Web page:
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Chicago's Cook County OKs gun tax to defray costs of violence

By Mary Wisniewski

CHICAGO (Reuters) - The county that includes Chicago approved a tax on firearms on Friday to help pay healthcare costs from gun violence, making it what is believed to be the first major U.S. metropolitan area to enact such a levy as a form of gun control.

The Cook County Board of Commissioners voted 9-7 to impose a $25 tax on each firearm sold. The tax is expected to raise $600,000 in revenue in 2013.

With the vote, the nation's third most populous county, with nearly 5.2 million residents, becomes the first large U.S. jurisdiction to approve such a measure, the Law Center to Prevent Gun Violence said.

"We want to highlight this issue of gun violence and we also want to add to our resources to address it," Cook County Board President Toni Preckwinkle told reporters on Friday.

Preckwinkle, who proposed the handgun tax, earlier this week abandoned an additional proposed tax of 5 cents a bullet because the tax in some cases would have exceeded the price of ammunition.

Preckwinkle said that 670 victims of gun violence were treated by the county's health system last year. The average cost per patient was $52,000.

"The terrible truth is the people who die cost us less than the people who live, because often they live with internal injuries that plague them for the rest of their lives, and we care for them," Preckwinkle said after the board meeting.

She said 70 percent of the people who came into the county health system with gunshot wounds were not insured.

There have been 443 murders in Chicago so far this year, surpassing last year's 435, and 22 percent more than in the same period a year ago, according to Chicago police.

SIMILAR PROPOSALS FAILED ELSEWHERE

Richard Pearson, executive director of the Illinois State Rifle Association, has called the Cook County proposal another scheme to punish law-abiding firearm owners and dealers. He said it would prompt people to purchase weapons elsewhere.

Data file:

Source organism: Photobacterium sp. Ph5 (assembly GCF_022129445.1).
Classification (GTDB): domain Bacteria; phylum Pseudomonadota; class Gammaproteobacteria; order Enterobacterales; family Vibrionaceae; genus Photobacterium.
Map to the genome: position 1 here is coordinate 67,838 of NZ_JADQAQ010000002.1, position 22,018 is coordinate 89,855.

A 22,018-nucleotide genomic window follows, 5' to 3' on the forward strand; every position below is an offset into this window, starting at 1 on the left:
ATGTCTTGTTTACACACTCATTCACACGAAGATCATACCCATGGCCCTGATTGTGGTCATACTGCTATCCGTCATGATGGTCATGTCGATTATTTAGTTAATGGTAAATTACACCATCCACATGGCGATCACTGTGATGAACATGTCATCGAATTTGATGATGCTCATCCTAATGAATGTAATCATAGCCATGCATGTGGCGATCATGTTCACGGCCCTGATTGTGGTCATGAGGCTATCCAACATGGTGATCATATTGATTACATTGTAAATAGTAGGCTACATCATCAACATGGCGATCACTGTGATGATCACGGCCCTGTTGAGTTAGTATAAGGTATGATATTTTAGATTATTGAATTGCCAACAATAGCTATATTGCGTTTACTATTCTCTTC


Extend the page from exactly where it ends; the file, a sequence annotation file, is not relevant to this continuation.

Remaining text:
Proposals to enact taxes on buyers or sellers of guns or ammunition have failed in six states, including California, Louisiana, Massachusetts, New Jersey, Oklahoma and Pennsylvania, said the Law Center to Prevent Gun Violence.

Tennessee has a hunting-related 10-cent tax on sealed packages of shotgun shells and cartridges that applies to sellers. The money is used to support wildlife resources.

In a separate vote on Friday, the Cook County board passed by a 12-2 vote a $2 million gun violence prevention program, which would primarily provide grants to non-profit organizations with experience in violence prevention or community outreach.

The money for the program will come from savings on consultants and outside service providers in the county's health program, according to county budget director Andrea Gibson.

The board also approved a $1-a-pack cigarette tax to help fund the public health system. That means the tax on a pack of cigarettes in Chicago will be $6.67, 19 cents short of New York City's $6.86, according to a Chicago Tribune analysis.

The board approved $41.7 million in new revenue increases in total on Friday as part of the $2.9 billion 2013 budget, Preckwinkle said.

(Editing by Andrew Hay and Peter Cooney)

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